Most financial planners pride themselves on their in-depth understanding of investment vehicles, retirement planning and other money-centric issues. What they are often less knowledgeable about is how what’s occurring in someone’s life is going to affect the financial decisions they make—but this is something very important to recognize.
Transitions are typically at the center of life events, which include getting engaged, married, or divorced; having children; sending kids off to college; and dealing with empty nest syndrome, illness, and death. What makes things especially tricky is that everyone responds to these changes in a different way. For instance, couples may have wildly dissimilar reactions when their last child leaves home; one parent may be ecstatic and celebrating while the other is miserable and mourning.
As a financial planner, it’s important to understand the complex interaction between life events and clients’ financial decisions, to be aware of how emotions shape immediate financial needs and concerns and affect long-term financial goals. Guiding clients to develop their hardiness—the ability to remain in control, focused and committed when faced with challenging circumstances—is one way to add value for your clients, and you can foster the appropriate skills by learning how to:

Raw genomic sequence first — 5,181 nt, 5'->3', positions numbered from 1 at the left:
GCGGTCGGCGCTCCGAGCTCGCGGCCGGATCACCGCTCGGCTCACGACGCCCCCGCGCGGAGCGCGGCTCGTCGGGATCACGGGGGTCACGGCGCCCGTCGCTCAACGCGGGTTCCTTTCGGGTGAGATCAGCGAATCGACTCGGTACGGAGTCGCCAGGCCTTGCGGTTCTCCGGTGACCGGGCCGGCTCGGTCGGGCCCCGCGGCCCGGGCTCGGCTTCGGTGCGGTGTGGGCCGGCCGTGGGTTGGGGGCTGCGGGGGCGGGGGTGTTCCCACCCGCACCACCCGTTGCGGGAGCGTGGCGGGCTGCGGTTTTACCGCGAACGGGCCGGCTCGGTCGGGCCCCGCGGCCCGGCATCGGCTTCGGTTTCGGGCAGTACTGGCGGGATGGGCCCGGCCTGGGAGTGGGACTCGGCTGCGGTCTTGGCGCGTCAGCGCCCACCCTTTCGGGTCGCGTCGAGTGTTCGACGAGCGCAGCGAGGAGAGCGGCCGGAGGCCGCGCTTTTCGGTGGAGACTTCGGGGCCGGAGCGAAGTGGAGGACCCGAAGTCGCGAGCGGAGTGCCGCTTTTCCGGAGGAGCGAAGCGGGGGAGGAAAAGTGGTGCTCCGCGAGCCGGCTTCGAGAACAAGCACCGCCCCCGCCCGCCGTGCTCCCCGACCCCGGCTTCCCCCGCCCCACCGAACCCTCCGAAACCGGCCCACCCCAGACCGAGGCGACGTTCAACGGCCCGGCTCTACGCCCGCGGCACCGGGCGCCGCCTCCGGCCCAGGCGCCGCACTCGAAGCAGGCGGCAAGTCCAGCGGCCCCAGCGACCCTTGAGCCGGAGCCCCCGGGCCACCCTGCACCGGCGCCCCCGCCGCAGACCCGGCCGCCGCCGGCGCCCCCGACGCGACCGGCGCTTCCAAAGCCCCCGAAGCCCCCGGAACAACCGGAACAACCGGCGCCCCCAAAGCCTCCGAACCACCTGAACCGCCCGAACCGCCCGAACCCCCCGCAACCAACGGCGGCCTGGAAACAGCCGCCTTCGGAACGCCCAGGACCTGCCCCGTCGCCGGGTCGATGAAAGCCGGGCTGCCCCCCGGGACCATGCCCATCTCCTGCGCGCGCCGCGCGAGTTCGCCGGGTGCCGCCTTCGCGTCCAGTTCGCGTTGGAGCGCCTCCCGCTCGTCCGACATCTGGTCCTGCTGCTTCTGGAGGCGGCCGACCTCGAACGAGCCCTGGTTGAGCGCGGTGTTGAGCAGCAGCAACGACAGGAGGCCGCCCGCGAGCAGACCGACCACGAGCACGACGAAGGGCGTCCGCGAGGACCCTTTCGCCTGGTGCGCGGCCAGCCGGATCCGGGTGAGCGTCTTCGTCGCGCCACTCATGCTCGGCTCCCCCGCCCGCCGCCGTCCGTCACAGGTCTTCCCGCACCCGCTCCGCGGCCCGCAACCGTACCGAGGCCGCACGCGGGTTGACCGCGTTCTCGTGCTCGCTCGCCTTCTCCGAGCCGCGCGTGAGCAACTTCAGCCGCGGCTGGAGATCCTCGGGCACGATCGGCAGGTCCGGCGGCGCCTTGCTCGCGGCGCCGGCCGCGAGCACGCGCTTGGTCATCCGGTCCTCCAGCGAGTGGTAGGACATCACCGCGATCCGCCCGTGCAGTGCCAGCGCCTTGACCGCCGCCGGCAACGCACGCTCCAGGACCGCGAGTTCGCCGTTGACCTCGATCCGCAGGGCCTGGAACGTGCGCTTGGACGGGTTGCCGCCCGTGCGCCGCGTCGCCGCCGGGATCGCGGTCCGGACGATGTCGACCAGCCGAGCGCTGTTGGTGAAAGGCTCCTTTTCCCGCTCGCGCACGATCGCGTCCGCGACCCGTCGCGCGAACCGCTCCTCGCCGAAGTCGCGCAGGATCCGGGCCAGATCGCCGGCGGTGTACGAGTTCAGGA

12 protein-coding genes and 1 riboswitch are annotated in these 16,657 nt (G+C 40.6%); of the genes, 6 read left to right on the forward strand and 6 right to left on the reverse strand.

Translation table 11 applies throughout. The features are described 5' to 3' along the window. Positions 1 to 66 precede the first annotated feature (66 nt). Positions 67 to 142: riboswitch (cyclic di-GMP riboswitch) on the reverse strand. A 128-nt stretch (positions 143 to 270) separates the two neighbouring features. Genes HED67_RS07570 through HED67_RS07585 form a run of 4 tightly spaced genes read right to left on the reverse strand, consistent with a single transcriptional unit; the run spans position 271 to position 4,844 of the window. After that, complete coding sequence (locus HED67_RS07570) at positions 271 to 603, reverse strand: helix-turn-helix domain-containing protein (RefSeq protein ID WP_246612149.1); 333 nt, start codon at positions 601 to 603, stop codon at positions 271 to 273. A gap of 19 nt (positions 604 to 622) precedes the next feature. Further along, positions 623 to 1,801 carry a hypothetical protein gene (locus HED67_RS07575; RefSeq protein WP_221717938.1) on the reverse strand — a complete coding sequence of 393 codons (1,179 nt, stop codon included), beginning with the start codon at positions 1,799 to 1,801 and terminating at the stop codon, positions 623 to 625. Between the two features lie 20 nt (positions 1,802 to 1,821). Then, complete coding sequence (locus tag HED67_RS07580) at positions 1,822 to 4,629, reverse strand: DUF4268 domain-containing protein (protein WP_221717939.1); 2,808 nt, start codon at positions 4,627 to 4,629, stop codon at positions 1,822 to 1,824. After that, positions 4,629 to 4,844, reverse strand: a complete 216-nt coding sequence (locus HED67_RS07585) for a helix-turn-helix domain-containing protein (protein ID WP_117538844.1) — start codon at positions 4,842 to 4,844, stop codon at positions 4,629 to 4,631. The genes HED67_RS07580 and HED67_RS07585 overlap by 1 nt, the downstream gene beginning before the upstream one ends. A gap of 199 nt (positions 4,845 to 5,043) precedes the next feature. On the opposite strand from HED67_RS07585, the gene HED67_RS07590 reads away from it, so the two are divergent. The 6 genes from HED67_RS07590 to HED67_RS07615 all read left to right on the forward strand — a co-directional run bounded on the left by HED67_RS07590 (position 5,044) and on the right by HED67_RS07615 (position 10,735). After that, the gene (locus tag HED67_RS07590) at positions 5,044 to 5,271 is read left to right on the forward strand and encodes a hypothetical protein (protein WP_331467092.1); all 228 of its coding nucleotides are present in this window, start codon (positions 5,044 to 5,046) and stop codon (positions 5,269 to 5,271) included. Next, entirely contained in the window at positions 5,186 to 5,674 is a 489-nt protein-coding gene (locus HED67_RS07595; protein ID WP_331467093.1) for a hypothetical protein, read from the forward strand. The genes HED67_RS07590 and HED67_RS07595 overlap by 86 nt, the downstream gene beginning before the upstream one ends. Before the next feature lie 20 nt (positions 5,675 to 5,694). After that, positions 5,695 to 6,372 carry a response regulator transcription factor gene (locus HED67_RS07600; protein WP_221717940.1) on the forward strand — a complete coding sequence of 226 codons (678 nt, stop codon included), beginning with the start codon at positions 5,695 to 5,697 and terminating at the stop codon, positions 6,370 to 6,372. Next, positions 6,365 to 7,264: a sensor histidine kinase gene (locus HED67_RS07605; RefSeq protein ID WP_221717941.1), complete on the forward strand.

- Recognize and help clients tolerate their anxiety
- Encourage behavioral action in spite of negative feelings
- Identify irrational thinking and diffuse it with alternative rational statements
- Set goals and establish priorities
- Project into the future and try to anticipate the impact of current choices
- Discriminate and help clients make choices consistent with their goals and values
Financial planners should never to assume what a client’s state of mind is going to be during or following a life event. It’s usually true that the further along people are in their lives and maturity, the more they are likely to “get it” and be effective in their financial behavior. It’s also the case that people’s confidence and money history will determine their level of hardiness and ability to function effectively in the face of change.
In more general terms, here are a few things financial planners can do to work more successfully with clients:
- Understand the unique meaning money has for them
- Learn about their money history
- Help them identify their irrational financial beliefs
- Help shift their thinking by asking possibility questions
- Establish clear financial goals
- Provide guidance without judgment
- Ask relevant questions
- Be an empathetic and diagnostic listener
This advice is applicable whether or not life events are in play. When the opportunity exists to help clients through a significant change, it should be seen as a chance to explore their values and help them grow.